Scraps of borrowed time
On making time and space for things that matter.
How easy it is to say those words.
I don’t have time.
Immediately, you’re off the hook. You’re not the one to blame. It’s not that you don’t show up when you need to. It’s not that you decide to avoid doing what matters to you. You simply don’t have time. There’s even nobility in that. You’re busy. And busy, as our culture tries to tell us at every step, is always good, right? (No.)
Whenever I hear those words (even from myself), I feel bad for the person saying them. They’re lost. They don’t see the truth: that they’re on the hook (and always will be, as long as they’re alive); that they are the ones to blame; and that the only person they’re deluding is themselves.
Not having time is not an excuse. But not because you must wake up at 4 AM and cram things into your schedule, as those self-help gurus say. No. But because the underlying premise beneath the phrase “I don’t have time” is mistaken. It implies that there are people who do have time to create. As if Real Writers – not the likes of you, you assume – have hours to dedicate themselves to their masterpieces on Olympia typewriters sitting on their porch in southern France, overlooking a lake or a meadow on a sunny afternoon while sipping Chardonnay.
It’s a lie.
My outlook on life changed 180 degrees when I realised that nobody, in all human history – and long before TikTok and the modern-day distractions were invented – had as much time as needed to focus on their work.
I was amazed when I found out that for most of human history, the vast majority of people have made their art in stolen moments, using, to paraphrase Liz Gilbert, scraps of borrowed time.
You see, I, like I am sure many of you, used to think that something was wrong with me. I thought I wasn’t a Real Writer because I wrote my blog posts on a toilet. Or book chapters on an iPhone during a long commute. Or even this newsletter in 30 minutes I had before I had to dash out the door to a work meeting on the other side of London. Or dictating article ideas via voice memos because I was too busy to stop and type.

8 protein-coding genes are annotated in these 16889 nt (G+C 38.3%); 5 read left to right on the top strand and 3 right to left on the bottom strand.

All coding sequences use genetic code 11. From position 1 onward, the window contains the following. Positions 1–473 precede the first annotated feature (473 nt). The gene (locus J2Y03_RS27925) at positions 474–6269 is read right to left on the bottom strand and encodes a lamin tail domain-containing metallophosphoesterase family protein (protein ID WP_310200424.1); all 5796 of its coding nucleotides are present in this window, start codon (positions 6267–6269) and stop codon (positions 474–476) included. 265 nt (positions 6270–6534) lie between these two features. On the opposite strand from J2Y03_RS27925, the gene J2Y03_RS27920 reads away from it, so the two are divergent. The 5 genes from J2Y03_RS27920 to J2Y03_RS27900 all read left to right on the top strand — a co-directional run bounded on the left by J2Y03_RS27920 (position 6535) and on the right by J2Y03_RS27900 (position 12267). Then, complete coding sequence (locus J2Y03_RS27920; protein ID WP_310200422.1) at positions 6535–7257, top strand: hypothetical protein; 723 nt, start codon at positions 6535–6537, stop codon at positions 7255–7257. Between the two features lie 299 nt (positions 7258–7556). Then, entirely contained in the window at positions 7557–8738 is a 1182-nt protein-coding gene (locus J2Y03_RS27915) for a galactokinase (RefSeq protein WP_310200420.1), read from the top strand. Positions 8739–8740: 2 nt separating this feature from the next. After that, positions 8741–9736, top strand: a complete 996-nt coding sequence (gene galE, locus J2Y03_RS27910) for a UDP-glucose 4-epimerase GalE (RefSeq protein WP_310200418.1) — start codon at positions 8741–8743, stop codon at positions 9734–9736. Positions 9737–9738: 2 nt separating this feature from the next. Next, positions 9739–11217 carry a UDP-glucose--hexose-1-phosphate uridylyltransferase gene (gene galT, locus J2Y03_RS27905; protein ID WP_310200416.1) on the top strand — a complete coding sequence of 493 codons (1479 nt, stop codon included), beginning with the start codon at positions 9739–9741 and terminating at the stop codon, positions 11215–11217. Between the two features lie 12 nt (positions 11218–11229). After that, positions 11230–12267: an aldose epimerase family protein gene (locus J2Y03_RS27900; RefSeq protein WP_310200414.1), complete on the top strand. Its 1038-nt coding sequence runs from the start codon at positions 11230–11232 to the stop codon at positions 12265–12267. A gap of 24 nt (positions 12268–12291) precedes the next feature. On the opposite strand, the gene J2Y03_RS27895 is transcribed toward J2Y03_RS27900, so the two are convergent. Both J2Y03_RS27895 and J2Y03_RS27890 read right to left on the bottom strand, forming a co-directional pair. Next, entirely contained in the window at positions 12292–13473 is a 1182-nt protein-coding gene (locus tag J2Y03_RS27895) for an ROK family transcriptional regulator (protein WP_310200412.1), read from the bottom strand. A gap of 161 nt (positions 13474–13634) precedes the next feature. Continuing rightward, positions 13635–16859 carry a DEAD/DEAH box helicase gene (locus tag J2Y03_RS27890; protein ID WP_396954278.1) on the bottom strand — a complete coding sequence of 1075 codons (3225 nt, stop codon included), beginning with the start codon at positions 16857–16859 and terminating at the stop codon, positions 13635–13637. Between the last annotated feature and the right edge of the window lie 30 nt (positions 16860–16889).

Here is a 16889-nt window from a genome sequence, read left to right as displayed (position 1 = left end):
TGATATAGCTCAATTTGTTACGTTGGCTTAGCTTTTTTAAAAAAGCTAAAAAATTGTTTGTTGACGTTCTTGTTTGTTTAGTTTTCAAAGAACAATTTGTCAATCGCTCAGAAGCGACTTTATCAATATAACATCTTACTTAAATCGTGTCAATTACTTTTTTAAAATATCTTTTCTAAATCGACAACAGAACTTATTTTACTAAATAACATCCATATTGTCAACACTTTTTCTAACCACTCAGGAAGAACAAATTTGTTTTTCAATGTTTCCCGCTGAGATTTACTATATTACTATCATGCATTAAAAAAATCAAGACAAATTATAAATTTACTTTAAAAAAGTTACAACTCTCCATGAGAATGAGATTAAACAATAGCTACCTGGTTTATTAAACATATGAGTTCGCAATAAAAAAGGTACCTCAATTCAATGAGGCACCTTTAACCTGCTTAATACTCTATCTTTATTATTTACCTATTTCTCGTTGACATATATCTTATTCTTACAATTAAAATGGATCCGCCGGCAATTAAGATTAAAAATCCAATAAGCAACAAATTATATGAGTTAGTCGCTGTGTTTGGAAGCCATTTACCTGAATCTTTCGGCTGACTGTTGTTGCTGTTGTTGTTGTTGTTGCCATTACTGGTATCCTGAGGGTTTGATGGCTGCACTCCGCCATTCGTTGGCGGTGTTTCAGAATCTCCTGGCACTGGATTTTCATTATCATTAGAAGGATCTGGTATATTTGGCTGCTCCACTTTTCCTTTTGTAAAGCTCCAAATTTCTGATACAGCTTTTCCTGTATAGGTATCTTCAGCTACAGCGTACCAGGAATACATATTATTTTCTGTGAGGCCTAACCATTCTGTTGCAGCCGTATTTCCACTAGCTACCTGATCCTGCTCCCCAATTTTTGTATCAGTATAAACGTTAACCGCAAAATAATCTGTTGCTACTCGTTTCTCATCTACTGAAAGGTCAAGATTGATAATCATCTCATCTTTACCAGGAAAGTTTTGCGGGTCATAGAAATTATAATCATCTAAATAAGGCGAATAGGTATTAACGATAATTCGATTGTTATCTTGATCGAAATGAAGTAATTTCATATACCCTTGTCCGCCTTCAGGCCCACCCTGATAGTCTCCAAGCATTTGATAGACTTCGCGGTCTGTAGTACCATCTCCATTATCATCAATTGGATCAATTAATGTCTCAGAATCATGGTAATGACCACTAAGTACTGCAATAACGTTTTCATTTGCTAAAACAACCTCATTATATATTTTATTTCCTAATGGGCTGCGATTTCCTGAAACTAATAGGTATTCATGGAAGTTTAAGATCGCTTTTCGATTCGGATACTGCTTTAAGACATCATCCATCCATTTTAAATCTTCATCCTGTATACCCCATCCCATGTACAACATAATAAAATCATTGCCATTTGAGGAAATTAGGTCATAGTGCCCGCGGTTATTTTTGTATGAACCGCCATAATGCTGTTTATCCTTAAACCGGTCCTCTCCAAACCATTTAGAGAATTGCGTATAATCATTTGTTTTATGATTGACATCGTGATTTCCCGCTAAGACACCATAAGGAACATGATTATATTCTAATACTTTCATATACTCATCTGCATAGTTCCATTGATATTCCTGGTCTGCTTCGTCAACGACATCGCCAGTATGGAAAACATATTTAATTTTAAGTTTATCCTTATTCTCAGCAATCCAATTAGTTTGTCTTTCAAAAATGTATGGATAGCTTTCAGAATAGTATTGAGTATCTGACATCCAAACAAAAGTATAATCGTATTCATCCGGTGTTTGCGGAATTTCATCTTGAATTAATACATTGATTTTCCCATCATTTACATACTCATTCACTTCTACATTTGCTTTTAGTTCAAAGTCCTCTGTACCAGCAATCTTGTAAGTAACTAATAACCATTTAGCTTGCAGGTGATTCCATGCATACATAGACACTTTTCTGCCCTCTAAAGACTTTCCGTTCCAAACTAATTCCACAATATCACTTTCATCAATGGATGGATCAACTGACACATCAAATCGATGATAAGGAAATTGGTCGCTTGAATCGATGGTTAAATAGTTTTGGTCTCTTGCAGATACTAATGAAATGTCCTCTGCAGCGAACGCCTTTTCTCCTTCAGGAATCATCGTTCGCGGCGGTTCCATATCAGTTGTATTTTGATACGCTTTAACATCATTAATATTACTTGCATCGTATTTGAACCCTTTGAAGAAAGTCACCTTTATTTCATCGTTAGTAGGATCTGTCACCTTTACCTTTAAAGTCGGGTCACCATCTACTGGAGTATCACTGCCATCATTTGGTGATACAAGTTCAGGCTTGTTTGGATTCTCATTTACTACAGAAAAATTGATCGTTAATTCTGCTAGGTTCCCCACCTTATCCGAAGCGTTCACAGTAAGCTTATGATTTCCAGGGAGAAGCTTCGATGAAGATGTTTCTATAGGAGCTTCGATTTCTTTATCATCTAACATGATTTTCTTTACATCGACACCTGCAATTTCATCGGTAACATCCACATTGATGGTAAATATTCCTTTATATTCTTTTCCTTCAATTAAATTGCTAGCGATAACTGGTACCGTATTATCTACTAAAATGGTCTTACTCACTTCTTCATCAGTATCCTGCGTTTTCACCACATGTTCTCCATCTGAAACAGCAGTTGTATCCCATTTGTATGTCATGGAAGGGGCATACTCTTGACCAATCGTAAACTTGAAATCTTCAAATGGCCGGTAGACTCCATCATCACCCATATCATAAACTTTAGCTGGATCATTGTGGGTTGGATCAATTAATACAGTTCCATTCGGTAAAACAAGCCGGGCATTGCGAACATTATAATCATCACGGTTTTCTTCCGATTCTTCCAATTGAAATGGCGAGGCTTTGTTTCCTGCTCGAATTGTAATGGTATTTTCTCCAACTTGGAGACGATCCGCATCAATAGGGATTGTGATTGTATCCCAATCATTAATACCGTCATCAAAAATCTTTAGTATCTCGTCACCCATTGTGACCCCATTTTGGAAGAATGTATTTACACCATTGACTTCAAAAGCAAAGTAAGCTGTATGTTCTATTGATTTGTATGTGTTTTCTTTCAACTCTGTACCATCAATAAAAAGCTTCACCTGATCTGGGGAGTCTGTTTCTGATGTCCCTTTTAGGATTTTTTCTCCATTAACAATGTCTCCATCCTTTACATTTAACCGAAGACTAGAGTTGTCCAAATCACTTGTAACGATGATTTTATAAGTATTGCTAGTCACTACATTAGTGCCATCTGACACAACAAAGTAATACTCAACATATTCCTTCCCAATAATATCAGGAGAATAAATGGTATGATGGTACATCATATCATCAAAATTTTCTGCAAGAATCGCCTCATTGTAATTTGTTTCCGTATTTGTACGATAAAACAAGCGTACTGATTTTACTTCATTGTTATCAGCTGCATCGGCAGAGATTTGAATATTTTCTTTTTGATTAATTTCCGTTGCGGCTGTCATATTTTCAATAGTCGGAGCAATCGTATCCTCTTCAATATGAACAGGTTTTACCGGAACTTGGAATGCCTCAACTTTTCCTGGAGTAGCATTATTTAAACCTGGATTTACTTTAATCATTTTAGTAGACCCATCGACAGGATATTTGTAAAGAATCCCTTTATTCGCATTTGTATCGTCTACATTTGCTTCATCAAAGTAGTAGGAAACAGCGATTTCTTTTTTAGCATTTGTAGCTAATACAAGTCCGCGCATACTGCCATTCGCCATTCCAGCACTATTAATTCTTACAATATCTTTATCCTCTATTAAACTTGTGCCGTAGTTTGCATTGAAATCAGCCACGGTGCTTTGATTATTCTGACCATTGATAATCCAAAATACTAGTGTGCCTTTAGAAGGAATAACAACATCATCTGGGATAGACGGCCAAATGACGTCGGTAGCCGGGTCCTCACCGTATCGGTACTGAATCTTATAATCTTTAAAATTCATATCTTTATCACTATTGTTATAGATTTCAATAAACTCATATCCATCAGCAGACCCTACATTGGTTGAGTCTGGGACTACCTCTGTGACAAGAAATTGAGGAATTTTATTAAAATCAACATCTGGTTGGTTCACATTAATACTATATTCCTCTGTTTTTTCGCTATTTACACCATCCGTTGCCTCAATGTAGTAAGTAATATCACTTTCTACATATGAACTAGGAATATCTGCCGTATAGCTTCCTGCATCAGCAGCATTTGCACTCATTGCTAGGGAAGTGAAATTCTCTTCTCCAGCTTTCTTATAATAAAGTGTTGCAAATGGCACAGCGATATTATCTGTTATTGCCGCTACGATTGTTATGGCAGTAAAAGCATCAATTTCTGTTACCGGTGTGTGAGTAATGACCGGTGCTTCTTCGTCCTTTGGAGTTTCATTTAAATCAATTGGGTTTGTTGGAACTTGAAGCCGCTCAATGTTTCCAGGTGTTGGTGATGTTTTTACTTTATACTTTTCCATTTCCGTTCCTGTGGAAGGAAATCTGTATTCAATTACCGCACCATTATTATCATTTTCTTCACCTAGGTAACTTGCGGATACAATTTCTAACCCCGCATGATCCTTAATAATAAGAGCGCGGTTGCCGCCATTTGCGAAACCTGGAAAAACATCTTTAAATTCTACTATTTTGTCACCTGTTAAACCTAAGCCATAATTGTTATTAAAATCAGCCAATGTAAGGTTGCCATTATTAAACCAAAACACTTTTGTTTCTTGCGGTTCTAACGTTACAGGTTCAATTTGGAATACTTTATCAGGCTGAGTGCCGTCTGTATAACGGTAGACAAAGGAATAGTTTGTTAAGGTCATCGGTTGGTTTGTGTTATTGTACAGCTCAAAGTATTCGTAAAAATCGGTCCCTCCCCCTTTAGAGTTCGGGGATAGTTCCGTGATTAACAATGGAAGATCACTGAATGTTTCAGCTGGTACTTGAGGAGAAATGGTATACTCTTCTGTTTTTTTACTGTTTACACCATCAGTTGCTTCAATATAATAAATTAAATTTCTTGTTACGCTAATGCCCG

I used to judge myself for not allowing more time to create. Real Writers, I thought, make time. And that’s true. They do.
Only I confused “making time” with “making ample time.” And very few creators have as much time as they need to create, except maybe those in prison.
Wall Street Journal reporter Evan Gershkovich, who was detained in a Russian prison in the spring of 2023 amid the Russian war with Ukraine, famously said that now that he is jailed, he “finally has time to write.” Cervantes wrote Don Quixote in prison. Solzhenitsyn made notes for what was to become Gulag Archipelago while in exile. Very few places offer as much solitude as incarceration.
But everyone else, I repeat, everyone creates sporadically. The universal task of every creative person is to carve out little pockets of time each day for things that matter. You never miss out on brushing your teeth (or so I hope), so why should making art be any different?
This isn’t true just for writing. Most people don’t accidentally “discover” time, motivation, or energy for a run. Instead, you incorporate those things into your life. You steal a minute here and there, and you make it happen. Time, motivation, and energy appear as a by-product. Not before, after.
Hence, the hackneyed question of every podcast host in human history (“What’s your ideal morning routine?”) is ludicrous. It doesn’t matter. You create when you can, do what works for you, and so does everyone else.
This is not an ideal scenario, that’s for sure. We’d all love to sit in our cottages in southern France, sip on Chardonnay, and bang out keys on Olympia typewriters while overlooking a lake or a meadow. But chances are, we’re only human and not nepo-babies and not in prison. We have bills to pay, and mouths to feed, if only our own.
This is why you should make things happen for yourself instead of waiting for them to happen to you. Nobody cares about your life or your work as much as you do. It’s like that with everything you care about. Unless you make time for it, it won’t happen.
Liz Gilbert, whom I mentioned before, has a funky metaphor for this. She urges people to have an affair with their art. Do you know how people having extramarital affairs always seem to find time to see each other?
“Stop treating your creativity like it’s a tired, old, unhappy marriage,” Gilbert writes. “Even if you have only fifteen minutes a day in a stairwell alone with your creativity, take it. As any furtive teenager can tell you, you can get a lot of making out done in fifteen minutes!”